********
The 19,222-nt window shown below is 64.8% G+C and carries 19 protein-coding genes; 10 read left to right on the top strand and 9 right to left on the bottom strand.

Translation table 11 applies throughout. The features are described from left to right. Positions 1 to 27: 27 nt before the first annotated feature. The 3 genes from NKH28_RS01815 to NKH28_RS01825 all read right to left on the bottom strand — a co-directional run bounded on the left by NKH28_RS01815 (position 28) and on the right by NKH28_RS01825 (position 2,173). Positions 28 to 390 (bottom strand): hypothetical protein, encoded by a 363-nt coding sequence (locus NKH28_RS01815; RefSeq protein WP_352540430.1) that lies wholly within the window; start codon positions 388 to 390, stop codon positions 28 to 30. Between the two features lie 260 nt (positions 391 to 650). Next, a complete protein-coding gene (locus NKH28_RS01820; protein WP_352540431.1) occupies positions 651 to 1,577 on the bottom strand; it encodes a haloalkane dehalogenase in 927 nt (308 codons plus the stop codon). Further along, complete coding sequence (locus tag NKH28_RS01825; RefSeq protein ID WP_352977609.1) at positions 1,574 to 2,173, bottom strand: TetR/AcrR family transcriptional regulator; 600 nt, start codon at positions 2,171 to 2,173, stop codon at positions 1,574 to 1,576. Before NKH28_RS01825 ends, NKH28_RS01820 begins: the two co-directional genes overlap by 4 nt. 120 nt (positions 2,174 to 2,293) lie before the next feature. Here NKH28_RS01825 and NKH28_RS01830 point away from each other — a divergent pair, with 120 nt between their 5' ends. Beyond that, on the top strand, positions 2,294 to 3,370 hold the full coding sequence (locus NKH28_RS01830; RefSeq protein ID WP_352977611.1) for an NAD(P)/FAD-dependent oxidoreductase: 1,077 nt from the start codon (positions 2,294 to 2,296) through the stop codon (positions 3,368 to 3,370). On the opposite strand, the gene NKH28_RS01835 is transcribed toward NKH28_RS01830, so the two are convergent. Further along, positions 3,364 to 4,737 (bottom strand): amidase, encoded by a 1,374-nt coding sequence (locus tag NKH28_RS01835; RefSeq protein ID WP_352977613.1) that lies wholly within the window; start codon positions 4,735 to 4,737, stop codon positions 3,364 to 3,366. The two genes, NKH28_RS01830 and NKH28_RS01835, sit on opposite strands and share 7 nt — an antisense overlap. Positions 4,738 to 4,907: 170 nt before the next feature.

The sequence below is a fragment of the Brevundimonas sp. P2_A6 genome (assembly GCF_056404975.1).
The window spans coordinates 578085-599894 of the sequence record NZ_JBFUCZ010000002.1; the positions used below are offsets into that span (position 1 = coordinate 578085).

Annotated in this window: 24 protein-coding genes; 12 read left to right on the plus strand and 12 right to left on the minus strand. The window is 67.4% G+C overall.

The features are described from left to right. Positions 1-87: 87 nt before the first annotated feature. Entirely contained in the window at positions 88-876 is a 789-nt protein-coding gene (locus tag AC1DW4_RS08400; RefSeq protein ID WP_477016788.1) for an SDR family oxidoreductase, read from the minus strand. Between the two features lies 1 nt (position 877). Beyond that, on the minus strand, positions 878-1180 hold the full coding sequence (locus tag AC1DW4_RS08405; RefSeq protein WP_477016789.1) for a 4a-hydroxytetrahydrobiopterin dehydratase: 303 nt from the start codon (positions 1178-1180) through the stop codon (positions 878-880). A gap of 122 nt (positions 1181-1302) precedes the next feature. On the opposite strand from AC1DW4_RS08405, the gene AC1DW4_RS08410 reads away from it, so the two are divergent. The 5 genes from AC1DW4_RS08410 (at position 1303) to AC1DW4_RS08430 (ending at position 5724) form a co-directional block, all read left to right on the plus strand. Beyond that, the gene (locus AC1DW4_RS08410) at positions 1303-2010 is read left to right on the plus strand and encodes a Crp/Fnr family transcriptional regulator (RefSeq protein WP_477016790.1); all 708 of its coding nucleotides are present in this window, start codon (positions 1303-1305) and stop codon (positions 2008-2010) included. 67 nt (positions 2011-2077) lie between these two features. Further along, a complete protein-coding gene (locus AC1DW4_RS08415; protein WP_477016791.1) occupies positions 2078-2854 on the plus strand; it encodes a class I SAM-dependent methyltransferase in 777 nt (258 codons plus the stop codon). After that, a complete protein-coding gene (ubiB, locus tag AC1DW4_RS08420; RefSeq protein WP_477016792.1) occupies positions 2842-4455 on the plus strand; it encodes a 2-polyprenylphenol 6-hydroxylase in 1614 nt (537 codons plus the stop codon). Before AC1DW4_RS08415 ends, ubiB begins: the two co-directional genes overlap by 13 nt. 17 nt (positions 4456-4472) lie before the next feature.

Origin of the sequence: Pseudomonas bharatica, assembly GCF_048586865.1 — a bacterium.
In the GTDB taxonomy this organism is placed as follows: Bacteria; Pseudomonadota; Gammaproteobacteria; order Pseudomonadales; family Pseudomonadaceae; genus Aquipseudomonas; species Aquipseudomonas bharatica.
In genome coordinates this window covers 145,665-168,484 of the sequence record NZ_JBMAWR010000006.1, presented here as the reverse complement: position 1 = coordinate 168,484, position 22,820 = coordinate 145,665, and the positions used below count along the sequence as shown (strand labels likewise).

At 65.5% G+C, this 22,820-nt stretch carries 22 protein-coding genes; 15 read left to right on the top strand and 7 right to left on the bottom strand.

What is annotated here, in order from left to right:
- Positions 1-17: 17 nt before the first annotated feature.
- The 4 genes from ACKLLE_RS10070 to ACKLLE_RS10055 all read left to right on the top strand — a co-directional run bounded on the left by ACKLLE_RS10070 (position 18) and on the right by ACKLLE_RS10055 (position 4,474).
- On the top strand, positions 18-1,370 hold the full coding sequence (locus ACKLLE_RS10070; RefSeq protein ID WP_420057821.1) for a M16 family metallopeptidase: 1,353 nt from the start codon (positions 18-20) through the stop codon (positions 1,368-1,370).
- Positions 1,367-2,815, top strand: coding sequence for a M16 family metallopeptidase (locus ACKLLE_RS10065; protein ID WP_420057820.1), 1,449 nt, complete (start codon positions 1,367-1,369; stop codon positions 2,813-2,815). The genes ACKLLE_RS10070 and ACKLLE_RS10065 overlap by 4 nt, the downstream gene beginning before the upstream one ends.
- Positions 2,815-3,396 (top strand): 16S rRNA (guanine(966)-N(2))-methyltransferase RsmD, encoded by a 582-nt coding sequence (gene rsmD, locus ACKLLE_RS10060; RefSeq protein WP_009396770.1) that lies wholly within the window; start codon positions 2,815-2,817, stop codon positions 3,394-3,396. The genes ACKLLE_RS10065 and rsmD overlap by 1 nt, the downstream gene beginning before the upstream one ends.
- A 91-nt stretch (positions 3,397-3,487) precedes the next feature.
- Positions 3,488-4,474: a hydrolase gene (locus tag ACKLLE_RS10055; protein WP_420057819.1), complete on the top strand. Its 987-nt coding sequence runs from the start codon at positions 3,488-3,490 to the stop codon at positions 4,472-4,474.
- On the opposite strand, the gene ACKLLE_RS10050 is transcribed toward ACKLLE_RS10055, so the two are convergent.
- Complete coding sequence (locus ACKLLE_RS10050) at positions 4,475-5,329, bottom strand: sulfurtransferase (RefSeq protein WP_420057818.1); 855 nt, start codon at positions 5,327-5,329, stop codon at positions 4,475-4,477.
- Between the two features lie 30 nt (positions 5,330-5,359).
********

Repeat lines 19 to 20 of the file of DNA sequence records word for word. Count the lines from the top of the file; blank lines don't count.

- On the opposite strand, the gene ACKLLE_RS10050 is transcribed toward ACKLLE_RS10055, so the two are convergent.
- Complete coding sequence (locus ACKLLE_RS10050) at positions 4,475-5,329, bottom strand: sulfurtransferase (RefSeq protein WP_420057818.1); 855 nt, start codon at positions 5,327-5,329, stop codon at positions 4,475-4,477.